When Vincent was a youngster and his family moved, he and Martinson lost touch with each other for 22 years. But in 2012 Martinson spotted some music Vincent had posted on SoundCloud and they reconnected. Once again sharing original music back-and-forth, they realized they had a lot of good ideas for each other, so they began collaborating as Cosmo Frequency in December 2012. They each add contributions to every tune and consider the project a co-production.

“We hope the music on our album will help the listener align with the vibrations, tune into the best frequencies and feel the positive influences of the great cosmos allowing each person to capture the energy around them and bring forth their own creations into the physical realm,” states Martinson.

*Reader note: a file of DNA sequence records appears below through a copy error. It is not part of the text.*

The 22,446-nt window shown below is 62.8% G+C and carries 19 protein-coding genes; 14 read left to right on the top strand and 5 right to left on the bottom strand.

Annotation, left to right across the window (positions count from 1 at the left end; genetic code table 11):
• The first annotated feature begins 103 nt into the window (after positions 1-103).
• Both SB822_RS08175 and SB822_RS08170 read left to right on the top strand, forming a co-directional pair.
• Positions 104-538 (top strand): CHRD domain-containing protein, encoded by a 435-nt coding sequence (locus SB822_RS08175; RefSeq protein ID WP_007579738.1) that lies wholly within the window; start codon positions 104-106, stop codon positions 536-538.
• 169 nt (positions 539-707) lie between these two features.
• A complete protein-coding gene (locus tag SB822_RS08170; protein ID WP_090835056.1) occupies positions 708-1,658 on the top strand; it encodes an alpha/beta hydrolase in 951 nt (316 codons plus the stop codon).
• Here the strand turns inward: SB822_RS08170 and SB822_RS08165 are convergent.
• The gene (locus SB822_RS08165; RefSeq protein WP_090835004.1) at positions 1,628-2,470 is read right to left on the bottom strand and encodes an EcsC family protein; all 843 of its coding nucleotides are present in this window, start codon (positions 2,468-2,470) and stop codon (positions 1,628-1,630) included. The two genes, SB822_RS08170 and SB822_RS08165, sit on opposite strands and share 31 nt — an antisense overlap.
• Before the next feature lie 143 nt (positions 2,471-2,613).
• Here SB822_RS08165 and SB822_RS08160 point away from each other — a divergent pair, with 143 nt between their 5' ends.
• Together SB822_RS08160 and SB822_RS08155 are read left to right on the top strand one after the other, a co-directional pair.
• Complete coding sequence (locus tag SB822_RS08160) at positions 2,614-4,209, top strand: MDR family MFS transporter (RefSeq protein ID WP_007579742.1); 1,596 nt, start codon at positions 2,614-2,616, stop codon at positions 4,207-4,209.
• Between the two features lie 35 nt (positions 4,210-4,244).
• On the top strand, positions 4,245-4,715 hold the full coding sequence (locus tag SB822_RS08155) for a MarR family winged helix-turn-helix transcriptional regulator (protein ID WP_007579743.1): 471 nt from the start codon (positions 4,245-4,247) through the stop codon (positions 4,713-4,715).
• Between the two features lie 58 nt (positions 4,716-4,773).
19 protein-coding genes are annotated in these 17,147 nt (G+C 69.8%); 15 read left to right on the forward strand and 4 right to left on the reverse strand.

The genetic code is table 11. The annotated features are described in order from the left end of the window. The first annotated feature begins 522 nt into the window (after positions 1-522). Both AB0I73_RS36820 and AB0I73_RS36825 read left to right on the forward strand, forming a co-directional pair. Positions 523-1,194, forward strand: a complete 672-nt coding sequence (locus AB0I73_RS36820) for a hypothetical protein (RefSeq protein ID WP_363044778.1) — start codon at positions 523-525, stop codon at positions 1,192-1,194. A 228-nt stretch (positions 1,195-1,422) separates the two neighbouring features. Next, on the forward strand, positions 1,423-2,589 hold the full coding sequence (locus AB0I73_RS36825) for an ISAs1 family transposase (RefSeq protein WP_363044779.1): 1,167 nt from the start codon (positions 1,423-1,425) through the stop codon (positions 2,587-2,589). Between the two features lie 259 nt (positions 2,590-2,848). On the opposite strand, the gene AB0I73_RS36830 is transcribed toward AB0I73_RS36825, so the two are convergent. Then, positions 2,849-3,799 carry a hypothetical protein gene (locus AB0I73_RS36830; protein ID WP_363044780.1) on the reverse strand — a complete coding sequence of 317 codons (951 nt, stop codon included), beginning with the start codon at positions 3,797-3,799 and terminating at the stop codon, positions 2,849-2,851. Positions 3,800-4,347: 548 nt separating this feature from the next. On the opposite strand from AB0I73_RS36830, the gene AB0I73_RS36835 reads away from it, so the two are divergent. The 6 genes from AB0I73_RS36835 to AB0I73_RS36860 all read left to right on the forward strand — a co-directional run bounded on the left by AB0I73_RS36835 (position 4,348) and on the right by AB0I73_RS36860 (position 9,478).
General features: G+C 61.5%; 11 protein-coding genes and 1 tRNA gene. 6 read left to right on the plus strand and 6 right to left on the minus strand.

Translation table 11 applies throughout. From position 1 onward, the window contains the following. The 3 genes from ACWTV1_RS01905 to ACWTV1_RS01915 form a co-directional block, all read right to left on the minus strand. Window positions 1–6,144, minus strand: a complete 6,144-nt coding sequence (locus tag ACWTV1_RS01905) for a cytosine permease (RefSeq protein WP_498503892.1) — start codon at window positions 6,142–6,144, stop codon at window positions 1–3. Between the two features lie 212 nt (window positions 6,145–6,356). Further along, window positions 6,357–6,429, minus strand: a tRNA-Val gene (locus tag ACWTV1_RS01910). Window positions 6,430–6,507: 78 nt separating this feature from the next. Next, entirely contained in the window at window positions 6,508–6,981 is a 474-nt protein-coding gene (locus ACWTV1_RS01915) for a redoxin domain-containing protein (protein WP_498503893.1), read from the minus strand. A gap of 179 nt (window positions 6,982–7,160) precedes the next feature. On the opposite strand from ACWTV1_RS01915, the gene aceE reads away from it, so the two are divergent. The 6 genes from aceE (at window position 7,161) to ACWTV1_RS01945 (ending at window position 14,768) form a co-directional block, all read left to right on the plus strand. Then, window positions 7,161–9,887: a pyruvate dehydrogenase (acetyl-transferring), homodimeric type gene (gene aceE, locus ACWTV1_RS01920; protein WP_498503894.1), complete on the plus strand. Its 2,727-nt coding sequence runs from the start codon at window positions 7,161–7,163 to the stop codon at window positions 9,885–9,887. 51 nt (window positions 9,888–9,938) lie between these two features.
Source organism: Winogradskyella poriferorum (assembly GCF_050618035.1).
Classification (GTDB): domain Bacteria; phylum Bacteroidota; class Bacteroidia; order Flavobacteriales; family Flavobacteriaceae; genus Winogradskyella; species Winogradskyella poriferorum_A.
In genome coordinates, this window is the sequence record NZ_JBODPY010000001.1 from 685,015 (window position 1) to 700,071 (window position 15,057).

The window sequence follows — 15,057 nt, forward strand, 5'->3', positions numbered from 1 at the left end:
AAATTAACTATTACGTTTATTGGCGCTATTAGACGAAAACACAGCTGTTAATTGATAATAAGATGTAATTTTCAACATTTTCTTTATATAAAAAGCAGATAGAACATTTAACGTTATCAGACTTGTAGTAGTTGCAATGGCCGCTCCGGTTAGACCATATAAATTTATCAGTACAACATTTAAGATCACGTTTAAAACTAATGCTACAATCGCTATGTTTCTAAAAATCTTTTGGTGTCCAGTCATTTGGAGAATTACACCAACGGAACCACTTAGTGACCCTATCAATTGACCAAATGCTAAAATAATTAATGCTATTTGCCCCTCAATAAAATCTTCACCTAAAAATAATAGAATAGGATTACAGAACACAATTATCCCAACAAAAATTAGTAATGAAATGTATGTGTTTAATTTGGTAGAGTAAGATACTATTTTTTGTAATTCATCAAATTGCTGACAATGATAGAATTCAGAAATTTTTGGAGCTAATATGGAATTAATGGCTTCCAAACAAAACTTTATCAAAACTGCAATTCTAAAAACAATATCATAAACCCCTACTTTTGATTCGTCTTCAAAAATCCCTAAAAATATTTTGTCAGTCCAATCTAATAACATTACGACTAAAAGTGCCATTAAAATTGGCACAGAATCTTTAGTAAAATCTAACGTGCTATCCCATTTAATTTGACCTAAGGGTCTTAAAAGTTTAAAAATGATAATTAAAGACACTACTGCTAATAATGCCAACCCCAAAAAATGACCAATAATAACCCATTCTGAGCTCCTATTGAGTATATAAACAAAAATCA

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Reviews


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Michael Diamond (www.michaeldiamondmusic.com)

Review excerpt from Music and Media Focus
The debut album by Cosmo Frequency, “Soundtrack to Life,” like life itself, is diverse and includes a variety of interesting elements and musical styles. The songs range from relaxed ambient excursions, to upbeat electronic grooves, and some mid-tempo pieces in between. Instrumentation includes synthesizers, Native flute, drums, bass, trumpet, flugelhorn, electric guitars, piano, percussion, background singing, and much more. Paul Martinson and Brent Vincent are the principle members of the group, which also includes lovely ethereal vocals by Lisa Wegener on some of the tracks.